How to Find a Car Radio Code

find car radio code dealership
Your local dealership can find your car radio code, but there may be easier online options available. Photo Concepts / Cultura / Getty

Some car radios come with an anti-theft feature that kicks in whenever they lose battery power. This feature typically locks the unit up until the correct car radio code is entered. The code is almost always specific to not only the make and model of the radio, but also to that specific unit.

If the code for your head unit isn’t written down anywhere in your owner’s manual, you’ll need to have a few different pieces of information ready before you can proceed.

Some of the information that you’ll typically have to need includes:

  • the make, model and year of the vehicle
  • the vehicle identification number (VIN) of the vehicle
  • ​the brand, serial number and part number of the radio

Tip: In order to obtain the brand, serial number, and part number of your radio, you will typically have to remove it. If you're uncomfortable with removing and installing a car stereo, you may be better off just taking your vehicle to a local dealer and asking them to reset the radio for you. 

After you’ve located and written down all of the necessary information, you’ll be ready to track down the code that will unlock your specific head unit.

At this point, you have three main options available. You can contact a local dealer and talk to their service department, go directly to the website of the automaker that manufactured your vehicle, or rely on free or paid online resources and databases.

Where you choose to start is up to you, but the chances are excellent that one of these places will have the code you need.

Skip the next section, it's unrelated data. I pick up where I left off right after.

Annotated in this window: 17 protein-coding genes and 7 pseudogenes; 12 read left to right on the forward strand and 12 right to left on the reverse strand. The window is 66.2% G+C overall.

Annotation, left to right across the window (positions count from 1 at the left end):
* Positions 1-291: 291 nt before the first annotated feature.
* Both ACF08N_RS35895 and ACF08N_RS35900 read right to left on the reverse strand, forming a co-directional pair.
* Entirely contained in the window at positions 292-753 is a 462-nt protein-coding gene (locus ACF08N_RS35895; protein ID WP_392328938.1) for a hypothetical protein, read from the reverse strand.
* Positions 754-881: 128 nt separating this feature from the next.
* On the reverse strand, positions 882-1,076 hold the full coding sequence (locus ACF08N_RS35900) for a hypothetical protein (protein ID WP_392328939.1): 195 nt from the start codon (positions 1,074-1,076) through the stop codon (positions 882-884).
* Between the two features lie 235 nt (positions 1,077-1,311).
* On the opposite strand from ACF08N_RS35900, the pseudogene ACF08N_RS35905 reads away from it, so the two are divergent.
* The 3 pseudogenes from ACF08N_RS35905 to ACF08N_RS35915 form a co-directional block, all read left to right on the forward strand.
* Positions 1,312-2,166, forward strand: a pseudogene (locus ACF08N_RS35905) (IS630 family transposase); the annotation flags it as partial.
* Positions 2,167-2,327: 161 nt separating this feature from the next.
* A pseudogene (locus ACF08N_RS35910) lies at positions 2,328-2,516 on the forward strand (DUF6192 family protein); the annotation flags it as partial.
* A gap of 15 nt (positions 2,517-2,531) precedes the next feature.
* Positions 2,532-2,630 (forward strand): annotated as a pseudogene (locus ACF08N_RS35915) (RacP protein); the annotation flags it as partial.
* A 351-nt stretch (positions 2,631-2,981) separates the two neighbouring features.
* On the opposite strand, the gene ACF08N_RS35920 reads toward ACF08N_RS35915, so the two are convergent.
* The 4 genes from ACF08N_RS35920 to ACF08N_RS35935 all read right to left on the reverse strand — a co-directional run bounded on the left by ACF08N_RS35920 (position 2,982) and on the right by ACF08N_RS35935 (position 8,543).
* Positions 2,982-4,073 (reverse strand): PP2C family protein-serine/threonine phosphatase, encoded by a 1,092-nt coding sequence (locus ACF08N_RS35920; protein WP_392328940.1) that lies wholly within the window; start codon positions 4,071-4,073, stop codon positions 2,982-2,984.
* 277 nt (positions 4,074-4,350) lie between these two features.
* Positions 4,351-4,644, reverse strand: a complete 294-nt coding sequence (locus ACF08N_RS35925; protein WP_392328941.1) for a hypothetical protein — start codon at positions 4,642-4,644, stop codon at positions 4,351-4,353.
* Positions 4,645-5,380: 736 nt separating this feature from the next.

Official OEM Car Radio Code Sources

In order to obtain a car radio from an official, OEM source, you can either contact a local dealer or request a code directly from the OEM.

Most automakers direct you to your local dealer, but there are a handful like Honda, Mitsubishi and Volvo that allow you to request your code online.

After you've gathered all of the relevant information about your car and your radio, you can use the following table of popular OEMS to either locate a local dealer or the official online car radio code request site.

OEMDealer LocatorOnline Code Request
Land RoverYesNo

If you decide to contact a local dealer, you will usually need to speak with the service department. You can then ask the service writer whether or not they can look up your car radio code.

There is a chance that you will be able to obtain the code over the phone, but you may need to make an appointment to actually visit the dealership. You also have the option to just take your car straight to the dealer, where they will figure out the serial number of the radio and input the code for you.

If the manufacturer that built your vehicle offers online code lookup, you will typically have to enter information like your VIN, the serial number of the radio, and contact information like your phone number and email. The code may then be emailed to you for your records.

Official Head Unit Manufacturer Code Request

In addition to local dealers and OEM online code request services, you may also be able to obtain your car radio code from the company that actually built the head unit. Some examples of head unit manufacturers that can provide car radio codes include:

Head Unit ManufacturerOffline Customer ServiceOnline Code Request
Alpine(800)421-2284 Ext.860304No
Becker(201)773-0978Yes (email)
Grundig(248)813-2000Yes (fax online form)

Every head manufacturer has its on policy in regards to car radio codes. In some cases, they can help you with "personal" codes (which may have been set by a previous owner), but they will direct you to the vehicle OEM for a "factory" code.

In other cases, they may require some type of proof of ownership to ensure that the head unit isn't stolen. Unlike vehicle OEMs, head unit manufacturers typically charge a "lookup fee" to find a car radio code.

Online Code Lookup Services and Databases

If the manufacturer of your vehicle doesn't have an online code request service and you prefer using an online resource to contacting a local dealer, there are both free and paid databases that may be helpful. Of course, you should always exercise caution when dealing with these types of sources due to the chances of contracting malware from a malicious site or falling prey to a scammer.